ISRAELI foreign minister Tzipi Livni, who could become prime minister after February's general elections, threw a temper tantrum aboard a recent El Al flight from Tel Aviv to Newark after she was seated in business class instead of first. "She really went berserk over the fact that there were kids near her," says a fellow passenger.

I wonder why this wasn't reported in the Israeli press?

How old was Rivka when she married Yitzchak?

Everyone know the medrash quoted by Rashi that she was 3 years old. However, the Gemara in יבמות and the Sifri in וזאת הברכה disagree.

The Gemara in יבמות ס"א discusses who a Kohen Gadol can marry. The Torah says בתולה, the gemara says that a בתולה means a נערה, a girl who is between 12 and and 12.5. The Gemara says that we know this from the pasuk by Rivka which calls her a בתולה. We see clearly that the Gemara assumes that she was older then 3 (at least 12).

In fact, all of the Rishonim point this out (that the Gemara argues on the medrash that Rashi quotes) and say that it is a machlokes hamidrashim. The Rishonim also point out the gemara later on ס"ד. The Mishna has the din that if a couple is married for 10 years with no children they should divorce. The Gemara asks why isn't it 20 years as Yitzchak married at the age of 40 and didn't have kids until 60. According to Rashi that Rivka was 3 there is no question, for the first 10 years she couldn't have kids. You see clearly from the Gemara that the assumption is that Rivka was old enough to have children at the time of the marraige.

The Sifri in וזאת הברכה says that Rivka lived 133 years. If you work backwards from her death she got married at the age of 14 (see Tosafos in יבמות ס"א for the exact calculation).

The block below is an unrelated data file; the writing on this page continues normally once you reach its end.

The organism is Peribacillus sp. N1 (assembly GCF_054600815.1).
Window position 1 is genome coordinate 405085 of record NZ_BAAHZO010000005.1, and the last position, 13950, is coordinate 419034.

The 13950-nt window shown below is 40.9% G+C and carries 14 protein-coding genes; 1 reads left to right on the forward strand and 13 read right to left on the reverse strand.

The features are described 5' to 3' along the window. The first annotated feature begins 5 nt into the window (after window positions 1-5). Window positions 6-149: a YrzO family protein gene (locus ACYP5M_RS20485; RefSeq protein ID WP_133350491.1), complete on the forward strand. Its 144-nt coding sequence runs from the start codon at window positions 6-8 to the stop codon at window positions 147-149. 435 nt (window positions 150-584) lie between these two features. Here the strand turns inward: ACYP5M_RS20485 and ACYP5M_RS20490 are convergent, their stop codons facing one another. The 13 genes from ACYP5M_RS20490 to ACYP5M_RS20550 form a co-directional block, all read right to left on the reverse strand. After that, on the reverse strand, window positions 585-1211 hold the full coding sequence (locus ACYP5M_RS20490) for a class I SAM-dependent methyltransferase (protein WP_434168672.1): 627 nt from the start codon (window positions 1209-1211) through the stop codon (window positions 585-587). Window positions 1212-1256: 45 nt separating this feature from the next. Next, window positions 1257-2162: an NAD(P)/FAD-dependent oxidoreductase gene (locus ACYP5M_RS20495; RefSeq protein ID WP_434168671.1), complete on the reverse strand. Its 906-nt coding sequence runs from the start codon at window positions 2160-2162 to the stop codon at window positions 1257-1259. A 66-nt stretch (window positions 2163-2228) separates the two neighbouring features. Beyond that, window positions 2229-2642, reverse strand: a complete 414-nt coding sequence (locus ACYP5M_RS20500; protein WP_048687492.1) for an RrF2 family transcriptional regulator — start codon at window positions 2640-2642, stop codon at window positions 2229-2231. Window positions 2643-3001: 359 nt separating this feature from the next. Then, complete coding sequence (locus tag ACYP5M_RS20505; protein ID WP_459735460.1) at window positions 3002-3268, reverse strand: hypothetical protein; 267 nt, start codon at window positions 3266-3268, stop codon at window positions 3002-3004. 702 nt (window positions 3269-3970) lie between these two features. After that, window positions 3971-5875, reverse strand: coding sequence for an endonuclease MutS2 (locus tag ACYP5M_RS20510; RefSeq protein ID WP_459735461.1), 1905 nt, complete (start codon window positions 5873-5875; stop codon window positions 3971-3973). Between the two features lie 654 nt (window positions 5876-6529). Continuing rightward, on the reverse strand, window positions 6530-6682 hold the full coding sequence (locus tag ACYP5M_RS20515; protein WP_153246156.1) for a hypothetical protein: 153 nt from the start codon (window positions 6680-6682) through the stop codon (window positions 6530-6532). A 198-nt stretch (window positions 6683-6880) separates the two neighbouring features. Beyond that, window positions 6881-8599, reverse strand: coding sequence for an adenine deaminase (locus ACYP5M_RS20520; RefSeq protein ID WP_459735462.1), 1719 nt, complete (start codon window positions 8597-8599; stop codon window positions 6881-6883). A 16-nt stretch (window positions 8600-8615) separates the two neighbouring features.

Why did Rashi pick the medrash that she was 3 against the gemara? It would seem that Rashi thought that was the simpler pshat in the pesukim. It all seems to hinge on when the akeida was. The following facts are mentioned in the Chumash itself.

1. Yitzchak was 37 when Sara died (she was 90 when he was born and died at 127).
2. Yitzchak was 40 when he married Rivka
3. Rivka was born around the time of the Akeida (see the end of וירא).

If the Akeida was when Yitzchak was 37 then Rivka was only 3 when she married. On the other hand if the akeida was 10 years earlier then she was around 14.

Wednesday, November 19, 2008

Valis was sentenced to 6 years in prison yesterday

For those who don't remember, 2 years ago, Yisrael Valis, a 19-year-old father was accused of violently killing his infant son. At the time there were riots in Yerushalayim and proclamations by the Gedolim that he was innocent (see this post, Psak in the name of R' Elyashiv: Valis is innocent ). Yesterday he was sentenced to 6 years in prison (see here for more details). I don't hear anyone proclaiming his innocence any more.

What does this say about the original reaction?

ועשית ככל אשר יורוך

This is the new slogan in the Charedi world to mean listen to דעת תורה.

Lately it is being used to mean that everyone needs to listen to R' Elyashiv whatever he says. Here is a good example:



The implication of the poster is that everyone needs to now stop wearing sheitels because R' Elyashiv said so.

The problem is that for the past 2000 years halacha hasn't worked that way. Once there is no בית דין הגדול there is no final psak. Throughout the generations we find disputes in halacha and we don't always pasken like the "posek hador". R' Moshe Feinstein was certainly the posek in America after WWII and yet many of his psakim were not accepted. The same goes for the Chazon Ish and every other great posek. Therefore, for these people to say that we always pasken like R' Elyashiv is a perversion of the halachic process and was never the case. The fact is that R' Elyashiv has shitas on many issues that no one paskens like, they just aren't publicized.